In cautiously supporting wearable cameras, many commentators point to a number of challenges, such as ensuring officers are recording everything they are supposed to, and addressing the potential privacy fallout around how video data is used, stored and shared. Some experts worry that in the wake of Ferguson, questions about privacy run the risk of being supplanted by a justified eagerness to curb police abuses.

“The privacy concerns have been somewhat neglected and overridden by the fervor for police accountability and what proponents say will be an objective view of alleged incidents of police misconduct,” said George Fachner, police research scientist at CNA Corporation, which conducts data-driven research in the public interest. “Privacy advocates will want to shape police policy so that BWCs cannot be used as surveillance tools or for wide-net intelligence gathering.”

One of the more comprehensive assessments of the possible privacy implications of BWCs was carried out last year by Michael D. White — a professor of criminology at Arizona State — on behalf of the the Office of Justice Programs (OJP) Diagnostic Center.

White concluded, rather unsatisfactorily, that “the impact of the technology on citizen privacy is not fully understood.” He added that more research is required since most of the claims made by advocates and critics of the BWCs remain untested.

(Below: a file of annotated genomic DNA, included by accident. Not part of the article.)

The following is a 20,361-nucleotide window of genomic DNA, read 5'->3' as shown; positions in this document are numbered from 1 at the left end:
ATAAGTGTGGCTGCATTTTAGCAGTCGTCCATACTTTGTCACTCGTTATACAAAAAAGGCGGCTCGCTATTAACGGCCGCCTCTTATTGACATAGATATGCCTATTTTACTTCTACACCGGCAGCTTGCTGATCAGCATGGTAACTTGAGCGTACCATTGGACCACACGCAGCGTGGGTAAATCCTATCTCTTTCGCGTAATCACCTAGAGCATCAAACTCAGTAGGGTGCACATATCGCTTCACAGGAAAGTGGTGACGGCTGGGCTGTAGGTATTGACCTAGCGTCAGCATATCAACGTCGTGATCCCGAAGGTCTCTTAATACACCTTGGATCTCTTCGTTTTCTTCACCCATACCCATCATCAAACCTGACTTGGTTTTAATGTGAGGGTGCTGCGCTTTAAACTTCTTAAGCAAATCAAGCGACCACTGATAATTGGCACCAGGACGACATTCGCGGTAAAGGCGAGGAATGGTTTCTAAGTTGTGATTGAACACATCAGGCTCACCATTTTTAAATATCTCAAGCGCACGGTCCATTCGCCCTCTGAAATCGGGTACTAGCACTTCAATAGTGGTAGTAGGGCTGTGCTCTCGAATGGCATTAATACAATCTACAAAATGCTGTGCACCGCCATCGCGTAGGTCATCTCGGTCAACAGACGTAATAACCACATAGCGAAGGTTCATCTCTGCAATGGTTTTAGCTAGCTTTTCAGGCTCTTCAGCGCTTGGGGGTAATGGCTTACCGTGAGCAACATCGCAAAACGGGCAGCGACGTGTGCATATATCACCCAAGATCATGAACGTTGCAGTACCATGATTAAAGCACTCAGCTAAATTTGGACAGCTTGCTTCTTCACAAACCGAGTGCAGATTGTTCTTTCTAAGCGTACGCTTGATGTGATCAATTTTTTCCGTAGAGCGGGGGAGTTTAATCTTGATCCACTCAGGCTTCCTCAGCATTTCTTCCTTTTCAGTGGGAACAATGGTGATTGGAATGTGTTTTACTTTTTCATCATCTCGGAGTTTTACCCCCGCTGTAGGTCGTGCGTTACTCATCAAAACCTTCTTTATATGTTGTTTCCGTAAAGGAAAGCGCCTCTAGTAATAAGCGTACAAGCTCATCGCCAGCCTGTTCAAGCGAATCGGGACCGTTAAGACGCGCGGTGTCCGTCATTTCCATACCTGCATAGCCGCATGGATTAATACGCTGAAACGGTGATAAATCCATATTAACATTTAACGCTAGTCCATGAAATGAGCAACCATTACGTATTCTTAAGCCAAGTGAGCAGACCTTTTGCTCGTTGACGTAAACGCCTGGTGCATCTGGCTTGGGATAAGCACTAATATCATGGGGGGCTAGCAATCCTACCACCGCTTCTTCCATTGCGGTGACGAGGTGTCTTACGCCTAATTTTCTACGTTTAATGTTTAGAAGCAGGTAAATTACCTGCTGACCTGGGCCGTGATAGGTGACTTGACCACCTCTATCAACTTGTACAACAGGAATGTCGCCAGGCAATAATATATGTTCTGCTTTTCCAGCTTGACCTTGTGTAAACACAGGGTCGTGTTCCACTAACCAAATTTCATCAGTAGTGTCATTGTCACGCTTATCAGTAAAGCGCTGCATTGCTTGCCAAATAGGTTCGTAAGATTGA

“Simply put, there is not enough evidence to offer a definitive recommendation regarding the adoption of body-worn cameras by police,” he wrote.

For their part, civil liberties groups — including the American Civil Liberties Union and the Electronic Frontier Foundation — have offered tacit support for BWCs if the right protocols are put into place.

“Although we generally take a dim view of the proliferation of surveillance cameras in American life, police on-body cameras are different because of their potential to serve as a check against the abuse of power by police officers,” the ACLU noted in a 2013 briefing paper.